Confidence is often intrinsically linked to achievement and a learner’s self-perception of their abilities, which means that improving confidence should be a key outcome measure for educators.

But what’s the best way to measure confidence?

Of course, it means asking learners directly. But it needs to be centred around the areas that they are likely to find more difficult and could, therefore, have a higher impact on their ability to succeed.

We’ve already talked about how learners with identified learning difficulties have lower confidence performing tasks related to their difficulties. So, our focus should be on these learners, who could be at a significant disadvantage to their peers.


An evidence-based learner journey

At Cognassist, we ran a longitudinal study with 111 learners to measure confidence and motivation over time.

We sent a survey to learners who had recently taken our assessment through multiple providers that we work with. We asked each learner two questions about their confidence in completing daily tasks related to each of the eight cognitive domains we measure, as well as questions about their motivation to get better at these tasks, and how relevant these types of tasks were to their course.

After three months, we sent the survey again to see if there had been a change in the confidence or motivation of learners in the study. Over a three-month period, the learners with specific needs had time to engage with our support strategies and, of course, additional support from their educator provider.

Learners identified with a cognitive learning need through the Cognassist digital cognitive assessment saw an increase in confidence with the types of tasks they are likely to find more difficult because of their identified needs.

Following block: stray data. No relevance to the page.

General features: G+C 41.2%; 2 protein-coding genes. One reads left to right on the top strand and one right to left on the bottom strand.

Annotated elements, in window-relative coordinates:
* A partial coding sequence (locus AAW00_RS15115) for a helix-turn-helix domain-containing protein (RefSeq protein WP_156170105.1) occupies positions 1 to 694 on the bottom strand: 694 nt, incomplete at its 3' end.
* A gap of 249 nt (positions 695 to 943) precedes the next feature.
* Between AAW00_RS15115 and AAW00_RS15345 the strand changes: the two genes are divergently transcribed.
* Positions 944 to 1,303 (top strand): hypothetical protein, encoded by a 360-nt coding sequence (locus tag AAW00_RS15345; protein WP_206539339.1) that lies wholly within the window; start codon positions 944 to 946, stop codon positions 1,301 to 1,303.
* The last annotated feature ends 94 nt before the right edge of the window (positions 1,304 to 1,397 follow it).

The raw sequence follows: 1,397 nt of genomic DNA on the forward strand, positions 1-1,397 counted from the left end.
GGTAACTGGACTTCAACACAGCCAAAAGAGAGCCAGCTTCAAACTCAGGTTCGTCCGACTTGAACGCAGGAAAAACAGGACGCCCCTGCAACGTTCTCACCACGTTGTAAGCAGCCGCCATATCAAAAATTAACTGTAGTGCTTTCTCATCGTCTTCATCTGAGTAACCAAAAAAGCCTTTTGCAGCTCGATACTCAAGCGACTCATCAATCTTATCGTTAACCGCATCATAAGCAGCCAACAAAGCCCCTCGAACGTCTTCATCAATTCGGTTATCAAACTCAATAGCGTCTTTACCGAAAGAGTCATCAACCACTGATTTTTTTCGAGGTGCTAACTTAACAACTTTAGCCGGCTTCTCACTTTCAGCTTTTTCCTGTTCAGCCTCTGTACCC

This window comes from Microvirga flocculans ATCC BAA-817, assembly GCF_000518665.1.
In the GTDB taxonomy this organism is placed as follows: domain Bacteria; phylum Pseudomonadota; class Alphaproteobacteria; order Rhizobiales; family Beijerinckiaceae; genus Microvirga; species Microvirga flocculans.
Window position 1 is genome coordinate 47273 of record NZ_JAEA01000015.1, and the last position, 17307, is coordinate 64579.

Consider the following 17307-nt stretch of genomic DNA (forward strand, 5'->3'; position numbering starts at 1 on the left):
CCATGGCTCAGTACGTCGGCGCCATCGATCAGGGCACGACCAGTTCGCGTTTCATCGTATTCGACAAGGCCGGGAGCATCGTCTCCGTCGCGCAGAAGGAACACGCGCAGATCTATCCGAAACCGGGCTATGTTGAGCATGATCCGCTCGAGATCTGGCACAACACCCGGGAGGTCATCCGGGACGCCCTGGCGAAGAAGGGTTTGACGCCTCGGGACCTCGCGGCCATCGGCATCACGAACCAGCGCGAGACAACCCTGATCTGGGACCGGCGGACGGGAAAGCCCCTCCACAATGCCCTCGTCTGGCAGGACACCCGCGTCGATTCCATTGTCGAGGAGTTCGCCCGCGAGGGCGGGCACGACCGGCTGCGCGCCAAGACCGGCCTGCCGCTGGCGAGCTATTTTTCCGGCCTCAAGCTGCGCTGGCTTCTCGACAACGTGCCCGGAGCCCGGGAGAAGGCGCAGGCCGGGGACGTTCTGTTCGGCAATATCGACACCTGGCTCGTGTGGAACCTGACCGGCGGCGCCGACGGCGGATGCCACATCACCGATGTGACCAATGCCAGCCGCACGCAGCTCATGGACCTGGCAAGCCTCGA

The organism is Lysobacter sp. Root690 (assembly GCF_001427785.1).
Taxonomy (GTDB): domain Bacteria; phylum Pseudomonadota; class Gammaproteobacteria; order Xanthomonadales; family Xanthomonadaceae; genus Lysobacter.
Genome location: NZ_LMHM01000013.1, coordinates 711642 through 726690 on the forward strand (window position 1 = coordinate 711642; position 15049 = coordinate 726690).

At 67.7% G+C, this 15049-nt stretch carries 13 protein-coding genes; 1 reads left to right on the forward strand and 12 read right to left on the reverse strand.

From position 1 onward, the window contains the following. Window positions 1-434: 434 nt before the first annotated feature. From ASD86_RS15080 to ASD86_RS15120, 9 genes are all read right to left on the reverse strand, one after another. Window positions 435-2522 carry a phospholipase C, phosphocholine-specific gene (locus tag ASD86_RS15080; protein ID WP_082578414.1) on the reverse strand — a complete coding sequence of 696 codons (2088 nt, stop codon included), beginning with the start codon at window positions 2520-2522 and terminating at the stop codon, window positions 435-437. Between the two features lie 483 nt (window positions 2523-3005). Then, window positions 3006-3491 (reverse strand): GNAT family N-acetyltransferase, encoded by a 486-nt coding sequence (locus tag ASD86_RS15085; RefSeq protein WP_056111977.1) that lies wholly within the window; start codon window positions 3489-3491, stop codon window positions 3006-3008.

The average increase in confidence was 14%, ranging between 3 and 39% overall.

But better yet, these learners also increased in motivation to get better at these tasks. Indicating that they were more engaged and ambitious about their own learning.

The average increase in motivation was 16%, which is fantastic, and ranged between 1 and a whopping 51% overall.

Crucially, learners who did not have identified learning needs and, therefore, did not receive support experienced no increase in confidence or motivation over the same three-month period.


Demonstrating impact

Although this was a small study, the results were statistically significant, and we will continue to expand of this research. However, what it does show is that investing in personalised support with one-on-one guidance from tutors can have huge benefits for your learners who may struggle in education, even over a short period of time.

We’re going to continue measuring further trends in learners’ confidence and motivation as they progress further through their programme.

But it’s clear impact measures like this are hugely important for all education providers who are accountable to Ofsted, employers and, above all, their learners.

Demonstrating that you have a robust support provision and that your SEND learners achieve the best outcomes are part of being an Outstanding provider. Ofsted are focusing on these areas, and you can read some of the positive feedback our clients have received in their Ofsted reports.

You can also hear directly from learners with our Success Stories.

But wait, there’s more.

Take a look at our last instalment of the series to find out how you can track confidence and motivation as part of Mesma’s Quality Assurance Framework.